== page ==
I am a food freak. I’ll eat anything. Well, mostly anything. Not you balut, I’ll never ever never try you (look it up and freak out). But essentially everything else is game on. For me, ‘game on’ is a personal manifesto typically ending with me lying on the floor of a hotel room promising I’ll never eat so much again. It’s like something you’d expect from Homer Simpson, but sadder and even more cartoony. Also, lying to myself is another hobby.
Not everyone likes exploring the panoply of edible options awaiting us out there, but in my foodie family, trying new things is the law. If you don’t like something, spit it out. But you must try. And no, balut, don’t even think it.
Here are some fun foods I recently ate in Israel that will add much joy to your life too.
Kibbeh/Kubbah: The spelling changes depending on what country you are in, but this awesome appetizer tastes great no matter where you are. It’s made from bulgur (cracked wheat), minced onions, yummy spices such as cinnamon, nutmeg, clove, allspice and ground meat. Of course, the beef and lamb are most approachable, but you can also find kubbah made with goat or even camel meat. I suggest eating the camel variety on a Wednesday, of course.
Za’atar: Bringing zing to your bread since ancient Egypt, this blend of herbs and spices is used as tasty accoutrement. Either baked along with the bread (think everything bagel) or as a dip, it’s a great addition to every meal. Yes, Colonel Sanders; others had secret blends of herbs and spices before you.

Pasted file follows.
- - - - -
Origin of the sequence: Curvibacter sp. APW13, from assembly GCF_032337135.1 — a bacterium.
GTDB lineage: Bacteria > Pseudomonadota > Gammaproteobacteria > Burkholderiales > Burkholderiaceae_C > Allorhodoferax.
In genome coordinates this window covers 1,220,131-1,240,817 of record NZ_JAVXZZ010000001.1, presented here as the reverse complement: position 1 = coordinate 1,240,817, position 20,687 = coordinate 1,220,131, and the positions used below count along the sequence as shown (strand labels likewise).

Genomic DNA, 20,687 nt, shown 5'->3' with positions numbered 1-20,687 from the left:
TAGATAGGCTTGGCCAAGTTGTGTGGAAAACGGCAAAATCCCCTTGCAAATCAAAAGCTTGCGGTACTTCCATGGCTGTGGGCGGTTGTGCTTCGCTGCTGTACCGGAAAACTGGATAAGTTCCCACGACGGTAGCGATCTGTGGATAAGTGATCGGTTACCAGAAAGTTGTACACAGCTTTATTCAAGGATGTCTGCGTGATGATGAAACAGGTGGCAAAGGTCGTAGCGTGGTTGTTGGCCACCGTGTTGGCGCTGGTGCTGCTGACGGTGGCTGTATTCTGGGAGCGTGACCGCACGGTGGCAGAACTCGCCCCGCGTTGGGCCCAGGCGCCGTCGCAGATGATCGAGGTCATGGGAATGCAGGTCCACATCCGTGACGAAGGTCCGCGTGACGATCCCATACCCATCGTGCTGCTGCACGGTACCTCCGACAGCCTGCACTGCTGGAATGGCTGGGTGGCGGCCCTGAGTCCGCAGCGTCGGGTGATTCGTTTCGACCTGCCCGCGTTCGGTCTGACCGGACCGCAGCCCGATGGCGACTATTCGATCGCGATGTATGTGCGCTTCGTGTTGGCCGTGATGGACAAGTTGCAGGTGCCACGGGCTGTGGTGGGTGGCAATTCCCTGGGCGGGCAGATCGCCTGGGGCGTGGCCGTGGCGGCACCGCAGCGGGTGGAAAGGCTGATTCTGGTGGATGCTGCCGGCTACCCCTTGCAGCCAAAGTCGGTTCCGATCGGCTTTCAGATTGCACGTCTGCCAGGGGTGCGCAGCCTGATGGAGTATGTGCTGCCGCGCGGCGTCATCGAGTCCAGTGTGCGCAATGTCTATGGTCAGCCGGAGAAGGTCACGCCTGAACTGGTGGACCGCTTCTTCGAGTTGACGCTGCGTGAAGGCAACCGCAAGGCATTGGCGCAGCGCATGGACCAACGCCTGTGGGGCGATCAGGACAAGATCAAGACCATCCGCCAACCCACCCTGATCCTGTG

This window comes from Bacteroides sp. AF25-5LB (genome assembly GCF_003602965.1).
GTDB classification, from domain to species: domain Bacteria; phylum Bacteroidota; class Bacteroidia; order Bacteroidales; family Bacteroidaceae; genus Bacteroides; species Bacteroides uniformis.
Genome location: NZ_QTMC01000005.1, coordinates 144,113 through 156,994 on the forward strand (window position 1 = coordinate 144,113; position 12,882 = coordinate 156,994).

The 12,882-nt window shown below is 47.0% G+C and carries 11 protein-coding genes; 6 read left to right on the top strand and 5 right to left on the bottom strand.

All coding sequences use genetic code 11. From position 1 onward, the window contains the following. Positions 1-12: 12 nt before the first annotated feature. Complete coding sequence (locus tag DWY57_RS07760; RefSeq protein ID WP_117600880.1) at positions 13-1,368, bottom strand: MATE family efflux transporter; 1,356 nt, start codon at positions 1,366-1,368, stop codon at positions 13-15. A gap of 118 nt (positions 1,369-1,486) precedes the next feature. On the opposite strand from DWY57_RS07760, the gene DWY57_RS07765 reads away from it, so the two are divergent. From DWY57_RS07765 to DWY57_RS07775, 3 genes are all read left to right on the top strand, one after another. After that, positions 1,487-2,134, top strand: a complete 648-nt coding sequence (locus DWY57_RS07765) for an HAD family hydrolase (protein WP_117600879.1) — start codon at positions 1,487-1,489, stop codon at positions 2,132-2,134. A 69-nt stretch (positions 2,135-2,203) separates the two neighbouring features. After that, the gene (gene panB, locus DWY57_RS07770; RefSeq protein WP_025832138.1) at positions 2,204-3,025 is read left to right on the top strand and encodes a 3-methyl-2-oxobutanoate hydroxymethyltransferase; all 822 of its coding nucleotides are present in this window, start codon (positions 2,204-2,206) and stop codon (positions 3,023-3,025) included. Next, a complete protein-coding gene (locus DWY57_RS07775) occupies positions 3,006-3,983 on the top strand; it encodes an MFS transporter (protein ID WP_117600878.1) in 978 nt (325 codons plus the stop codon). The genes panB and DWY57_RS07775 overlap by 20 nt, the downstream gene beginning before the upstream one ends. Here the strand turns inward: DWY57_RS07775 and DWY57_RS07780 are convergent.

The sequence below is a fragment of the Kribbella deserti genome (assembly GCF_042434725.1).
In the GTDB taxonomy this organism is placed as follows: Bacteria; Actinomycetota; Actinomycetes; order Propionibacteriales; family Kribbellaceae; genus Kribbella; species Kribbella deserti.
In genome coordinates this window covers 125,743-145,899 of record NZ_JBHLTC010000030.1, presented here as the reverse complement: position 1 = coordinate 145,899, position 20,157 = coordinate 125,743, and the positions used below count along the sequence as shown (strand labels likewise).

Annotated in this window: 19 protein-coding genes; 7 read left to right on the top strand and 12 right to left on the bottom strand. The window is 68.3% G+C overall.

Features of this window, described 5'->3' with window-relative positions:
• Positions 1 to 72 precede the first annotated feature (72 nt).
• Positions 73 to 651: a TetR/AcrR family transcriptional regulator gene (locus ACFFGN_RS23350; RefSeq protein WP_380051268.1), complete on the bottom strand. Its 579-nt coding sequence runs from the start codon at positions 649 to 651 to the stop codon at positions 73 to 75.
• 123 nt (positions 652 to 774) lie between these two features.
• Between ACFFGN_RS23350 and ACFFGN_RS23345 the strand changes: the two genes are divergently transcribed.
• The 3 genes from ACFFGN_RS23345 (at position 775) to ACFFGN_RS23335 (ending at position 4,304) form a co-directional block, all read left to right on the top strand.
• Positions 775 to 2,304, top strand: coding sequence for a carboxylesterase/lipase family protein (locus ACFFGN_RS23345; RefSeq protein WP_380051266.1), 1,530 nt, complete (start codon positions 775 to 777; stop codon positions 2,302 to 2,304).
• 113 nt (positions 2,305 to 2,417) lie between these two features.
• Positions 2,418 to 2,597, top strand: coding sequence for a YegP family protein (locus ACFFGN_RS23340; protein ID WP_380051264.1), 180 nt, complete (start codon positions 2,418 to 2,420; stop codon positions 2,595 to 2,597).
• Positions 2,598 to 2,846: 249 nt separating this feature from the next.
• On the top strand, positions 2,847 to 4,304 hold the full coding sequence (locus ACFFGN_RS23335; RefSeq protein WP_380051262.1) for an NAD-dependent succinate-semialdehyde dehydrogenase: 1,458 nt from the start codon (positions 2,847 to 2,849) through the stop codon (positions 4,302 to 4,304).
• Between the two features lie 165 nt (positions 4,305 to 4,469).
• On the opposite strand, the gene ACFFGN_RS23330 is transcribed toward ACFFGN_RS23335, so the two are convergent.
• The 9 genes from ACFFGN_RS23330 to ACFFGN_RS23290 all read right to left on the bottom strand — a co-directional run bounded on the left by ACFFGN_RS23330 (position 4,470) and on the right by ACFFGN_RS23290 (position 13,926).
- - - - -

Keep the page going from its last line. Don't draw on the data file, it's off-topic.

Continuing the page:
Meat Head: Found on buffets throughout Israel, this dish is a slow-cooked hodgepodge of flavors like a tagine. In this case, the featured meat is head meat or beef or lamb neck. I know, sounds scrumptious. But it’s actually pretty good. Also included are garlic, onion and chick peas, which I think are required to be in every dish by law. My advice to Meat Head: Get a better PR team to create a new name for you.
Falafel: This staple food commonly found domestically in Greek restaurants is a must-eat Middle Eastern favorite. It’s found essentially everywhere: fancy pants restaurants, fast food joints, street side kiosks and even funeral homes. OK, maybe not funeral homes, but it’s possible -it’s just that popular. Formed with crushed chickpeas (what else?!) and spices, then deep fried, it’s typically served as an appetizer, or, of course in a sandwich. In the city of Tiberius, I was challenged to eat a falafel sandwich wrapped in laffa bread, which is a like a pita, but bigger and more aggressive.
Salads with every meal: At many restaurants, be prepared to receive a massive onslaught of various cold and hot appetizers and salads. From tahini and babaganoush to beets and eggplant, and lots more, you never know what’s going to hit the table. But chances are it’s delicious, especially when eaten with fresh baked breads.
My advice? Try something new. And if you don’t like it, just be like my kids. Make a face, spit it out, and try again another day.